The presence of Muslims in medieval Christian Europe was not exceptional. Although they arrived in the Iberian Peninsula (711 AD) and Sicily (around 800 AD) as conquerors, after the Christian military successes, they remained there en masse under Latin rule. From the end of the 11th century, a specific coexistence, or convivencia, developed in both places that lasted for centuries. In other places, Muslims created isolated military diasporas, such as Fraxinetum (891–973) in southern France, whose long existence in itself suggests the development of forced coexistence.
The presence of Muslims in the Carpathian Basin may have been common since the 10th century.
However, in the Kingdom of Hungary, which followed Latin Christianity, they were probably only a tiny minority. Some of their groups may have already joined the conquering Magyars, while others came from the territory of the Byzantine Empire and settled here, taking advantage of the opportunity offered by the uninhabited areas of the Carpathian Basin. Behind their common religious practice, a population of several ethnicities is suggested, just as Arab travellers take them into account according to their place of origin.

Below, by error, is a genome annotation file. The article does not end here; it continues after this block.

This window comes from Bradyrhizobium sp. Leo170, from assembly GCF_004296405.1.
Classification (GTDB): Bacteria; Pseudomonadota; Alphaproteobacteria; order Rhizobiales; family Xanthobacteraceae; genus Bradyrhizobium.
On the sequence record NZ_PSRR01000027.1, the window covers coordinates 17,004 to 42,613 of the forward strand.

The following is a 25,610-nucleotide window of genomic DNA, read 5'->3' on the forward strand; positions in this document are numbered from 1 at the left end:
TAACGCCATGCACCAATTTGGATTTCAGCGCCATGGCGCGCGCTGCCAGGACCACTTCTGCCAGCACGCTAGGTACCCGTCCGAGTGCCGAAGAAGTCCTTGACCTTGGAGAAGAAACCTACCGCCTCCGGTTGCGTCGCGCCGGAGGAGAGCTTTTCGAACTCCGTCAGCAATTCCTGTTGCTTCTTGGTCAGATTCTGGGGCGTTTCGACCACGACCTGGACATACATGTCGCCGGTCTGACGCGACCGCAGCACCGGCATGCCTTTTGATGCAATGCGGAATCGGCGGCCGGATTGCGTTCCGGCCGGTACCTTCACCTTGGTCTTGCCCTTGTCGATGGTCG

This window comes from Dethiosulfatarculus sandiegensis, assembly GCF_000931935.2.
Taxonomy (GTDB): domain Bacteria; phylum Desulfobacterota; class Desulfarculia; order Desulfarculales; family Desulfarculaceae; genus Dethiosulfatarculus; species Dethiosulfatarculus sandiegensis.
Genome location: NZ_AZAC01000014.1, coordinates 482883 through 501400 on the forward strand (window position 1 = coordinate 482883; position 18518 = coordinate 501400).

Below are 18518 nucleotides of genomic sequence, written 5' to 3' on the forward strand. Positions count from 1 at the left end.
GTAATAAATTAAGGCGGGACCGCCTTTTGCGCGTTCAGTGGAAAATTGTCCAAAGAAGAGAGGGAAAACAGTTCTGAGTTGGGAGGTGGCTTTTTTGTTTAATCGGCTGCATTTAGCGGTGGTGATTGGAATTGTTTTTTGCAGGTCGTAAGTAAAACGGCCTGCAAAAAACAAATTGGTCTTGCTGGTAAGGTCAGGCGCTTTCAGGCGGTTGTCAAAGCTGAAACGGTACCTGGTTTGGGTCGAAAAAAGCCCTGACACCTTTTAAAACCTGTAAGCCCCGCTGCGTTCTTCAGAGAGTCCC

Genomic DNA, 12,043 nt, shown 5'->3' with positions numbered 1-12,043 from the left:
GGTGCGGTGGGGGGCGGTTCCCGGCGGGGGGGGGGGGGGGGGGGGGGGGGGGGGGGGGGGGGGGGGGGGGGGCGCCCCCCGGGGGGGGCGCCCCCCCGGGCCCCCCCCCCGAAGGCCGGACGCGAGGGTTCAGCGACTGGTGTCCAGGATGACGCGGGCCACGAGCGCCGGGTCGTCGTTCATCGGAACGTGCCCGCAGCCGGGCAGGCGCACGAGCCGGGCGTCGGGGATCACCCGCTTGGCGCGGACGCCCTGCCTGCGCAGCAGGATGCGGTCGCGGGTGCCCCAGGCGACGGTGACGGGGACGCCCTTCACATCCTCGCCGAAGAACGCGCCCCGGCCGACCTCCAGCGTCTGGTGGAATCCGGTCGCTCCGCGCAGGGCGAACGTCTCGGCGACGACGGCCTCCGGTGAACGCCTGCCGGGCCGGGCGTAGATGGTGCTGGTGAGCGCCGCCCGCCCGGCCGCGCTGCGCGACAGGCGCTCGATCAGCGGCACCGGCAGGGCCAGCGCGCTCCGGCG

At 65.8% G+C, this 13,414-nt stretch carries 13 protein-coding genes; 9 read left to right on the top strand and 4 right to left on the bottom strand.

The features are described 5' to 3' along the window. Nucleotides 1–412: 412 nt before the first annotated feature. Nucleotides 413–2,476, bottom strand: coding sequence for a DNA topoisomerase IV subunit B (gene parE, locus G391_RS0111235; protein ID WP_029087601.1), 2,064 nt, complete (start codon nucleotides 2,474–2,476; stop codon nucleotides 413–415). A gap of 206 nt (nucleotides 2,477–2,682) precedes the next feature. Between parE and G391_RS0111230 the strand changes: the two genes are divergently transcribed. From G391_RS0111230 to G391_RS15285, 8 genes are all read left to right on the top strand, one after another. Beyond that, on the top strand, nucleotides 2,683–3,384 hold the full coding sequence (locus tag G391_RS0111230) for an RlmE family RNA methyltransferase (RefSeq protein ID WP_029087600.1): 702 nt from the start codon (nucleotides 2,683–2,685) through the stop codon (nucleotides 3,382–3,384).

Ibrahim ibn Yaqub (died in 966), a Spanish-Arab traveller of Jewish origin, was the first to report on eastern merchants coming from Hungarian territory in the middle of the 10th century. In Hungary, there was a continuous demand for the expertise of Muslim traders and money changers later as well. This is also demonstrated by the multiple synonyms related to Muslims appearing in the early Hungarian language, and nearly 40 place names in the country. These include ‘Ishmaelite’ (after Abraham’s son named Ishmael), ‘Basurman’ (Hungarian böszörmény), which is a mispronunciation of ‘mussulman’ meaning ‘Muslim’ in Persian, ‘Saracen’ (Hungarian szerecsen) from saracenus, and ‘Khalyzians’ after the place name Khwarezm south of the Aral Sea. Of course, places where archaeologists found no pigs at all in the excavated remains of animal bones suggest Muslim villages, too. The real number of their villages and population can only be guessed at, as Arab travellers mention exaggerated high numbers in their sources. Enjoying royal protection, Muslims not only traded, but also farmed, paid taxes, and served as soldiers as a settled ethnic group. The Muslims living in the city of Pest around 1200 mentioned by an anonymous chronicler who wrote the history of the Hungarians were, of course, involved in trade. However, their heyday in Hungary, which can be dated to the 12th century, was mainly characterized by their military service as auxiliaries in the Royal Army.